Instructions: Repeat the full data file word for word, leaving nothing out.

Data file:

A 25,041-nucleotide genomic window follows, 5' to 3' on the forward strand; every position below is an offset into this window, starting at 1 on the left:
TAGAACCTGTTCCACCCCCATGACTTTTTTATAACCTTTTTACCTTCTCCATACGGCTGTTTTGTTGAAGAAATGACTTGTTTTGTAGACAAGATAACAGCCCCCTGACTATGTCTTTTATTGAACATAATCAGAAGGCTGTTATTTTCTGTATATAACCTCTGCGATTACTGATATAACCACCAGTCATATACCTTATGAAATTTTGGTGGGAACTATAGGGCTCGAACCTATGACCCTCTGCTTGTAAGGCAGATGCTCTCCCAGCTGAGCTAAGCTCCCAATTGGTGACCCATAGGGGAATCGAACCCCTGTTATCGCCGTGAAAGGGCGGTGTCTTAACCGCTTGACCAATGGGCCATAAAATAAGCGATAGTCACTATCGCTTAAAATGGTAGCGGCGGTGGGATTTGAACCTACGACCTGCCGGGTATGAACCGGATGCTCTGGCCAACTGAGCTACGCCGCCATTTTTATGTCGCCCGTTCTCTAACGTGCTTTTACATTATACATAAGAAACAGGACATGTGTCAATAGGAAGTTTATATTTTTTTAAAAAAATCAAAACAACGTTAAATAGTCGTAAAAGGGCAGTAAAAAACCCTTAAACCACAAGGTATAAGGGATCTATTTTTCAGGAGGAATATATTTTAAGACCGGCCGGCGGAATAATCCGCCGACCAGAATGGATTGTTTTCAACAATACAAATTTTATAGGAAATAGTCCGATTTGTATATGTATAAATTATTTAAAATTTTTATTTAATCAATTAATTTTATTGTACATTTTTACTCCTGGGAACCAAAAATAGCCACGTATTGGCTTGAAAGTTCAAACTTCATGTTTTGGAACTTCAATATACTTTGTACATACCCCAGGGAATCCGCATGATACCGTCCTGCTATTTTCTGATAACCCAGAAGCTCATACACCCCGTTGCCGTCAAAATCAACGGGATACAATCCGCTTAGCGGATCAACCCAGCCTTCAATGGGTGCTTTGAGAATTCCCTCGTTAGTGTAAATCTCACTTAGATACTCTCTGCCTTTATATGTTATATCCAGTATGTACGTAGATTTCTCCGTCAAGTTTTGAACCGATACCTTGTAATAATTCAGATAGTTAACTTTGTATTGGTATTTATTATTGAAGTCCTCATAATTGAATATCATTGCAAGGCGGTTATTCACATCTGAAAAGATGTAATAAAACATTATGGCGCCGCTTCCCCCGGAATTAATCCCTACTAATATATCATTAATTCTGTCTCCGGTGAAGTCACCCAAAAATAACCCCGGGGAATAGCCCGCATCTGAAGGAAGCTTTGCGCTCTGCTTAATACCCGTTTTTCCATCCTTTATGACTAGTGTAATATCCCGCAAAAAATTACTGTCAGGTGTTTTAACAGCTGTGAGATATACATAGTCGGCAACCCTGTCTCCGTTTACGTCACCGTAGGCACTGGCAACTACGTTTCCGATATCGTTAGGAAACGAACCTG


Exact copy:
A 25,041-nucleotide genomic window follows, 5' to 3' on the forward strand; every position below is an offset into this window, starting at 1 on the left:
TAGAACCTGTTCCACCCCCATGACTTTTTTATAACCTTTTTACCTTCTCCATACGGCTGTTTTGTTGAAGAAATGACTTGTTTTGTAGACAAGATAACAGCCCCCTGACTATGTCTTTTATTGAACATAATCAGAAGGCTGTTATTTTCTGTATATAACCTCTGCGATTACTGATATAACCACCAGTCATATACCTTATGAAATTTTGGTGGGAACTATAGGGCTCGAACCTATGACCCTCTGCTTGTAAGGCAGATGCTCTCCCAGCTGAGCTAAGCTCCCAATTGGTGACCCATAGGGGAATCGAACCCCTGTTATCGCCGTGAAAGGGCGGTGTCTTAACCGCTTGACCAATGGGCCATAAAATAAGCGATAGTCACTATCGCTTAAAATGGTAGCGGCGGTGGGATTTGAACCTACGACCTGCCGGGTATGAACCGGATGCTCTGGCCAACTGAGCTACGCCGCCATTTTTATGTCGCCCGTTCTCTAACGTGCTTTTACATTATACATAAGAAACAGGACATGTGTCAATAGGAAGTTTATATTTTTTTAAAAAAATCAAAACAACGTTAAATAGTCGTAAAAGGGCAGTAAAAAACCCTTAAACCACAAGGTATAAGGGATCTATTTTTCAGGAGGAATATATTTTAAGACCGGCCGGCGGAATAATCCGCCGACCAGAATGGATTGTTTTCAACAATACAAATTTTATAGGAAATAGTCCGATTTGTATATGTATAAATTATTTAAAATTTTTATTTAATCAATTAATTTTATTGTACATTTTTACTCCTGGGAACCAAAAATAGCCACGTATTGGCTTGAAAGTTCAAACTTCATGTTTTGGAACTTCAATATACTTTGTACATACCCCAGGGAATCCGCATGATACCGTCCTGCTATTTTCTGATAACCCAGAAGCTCATACACCCCGTTGCCGTCAAAATCAACGGGATACAATCCGCTTAGCGGATCAACCCAGCCTTCAATGGGTGCTTTGAGAATTCCCTCGTTAGTGTAAATCTCACTTAGATACTCTCTGCCTTTATATGTTATATCCAGTATGTACGTAGATTTCTCCGTCAAGTTTTGAACCGATACCTTGTAATAATTCAGATAGTTAACTTTGTATTGGTATTTATTATTGAAGTCCTCATAATTGAATATCATTGCAAGGCGGTTATTCACATCTGAAAAGATGTAATAAAACATTATGGCGCCGCTTCCCCCGGAATTAATCCCTACTAATATATCATTAATTCTGTCTCCGGTGAAGTCACCCAAAAATAACCCCGGGGAATAGCCCGCATCTGAAGGAAGCTTTGCGCTCTGCTTAATACCCGTTTTTCCATCCTTTATGACTAGTGTAATATCCCGCAAAAAATTACTGTCAGGTGTTTTAACAGCTGTGAGATATACATAGTCGGCAACCCTGTCTCCGTTTACGTCACCGTAGGCACTGGCAACTACGTTTCCGATATCGTTAGGAAACGAACCTG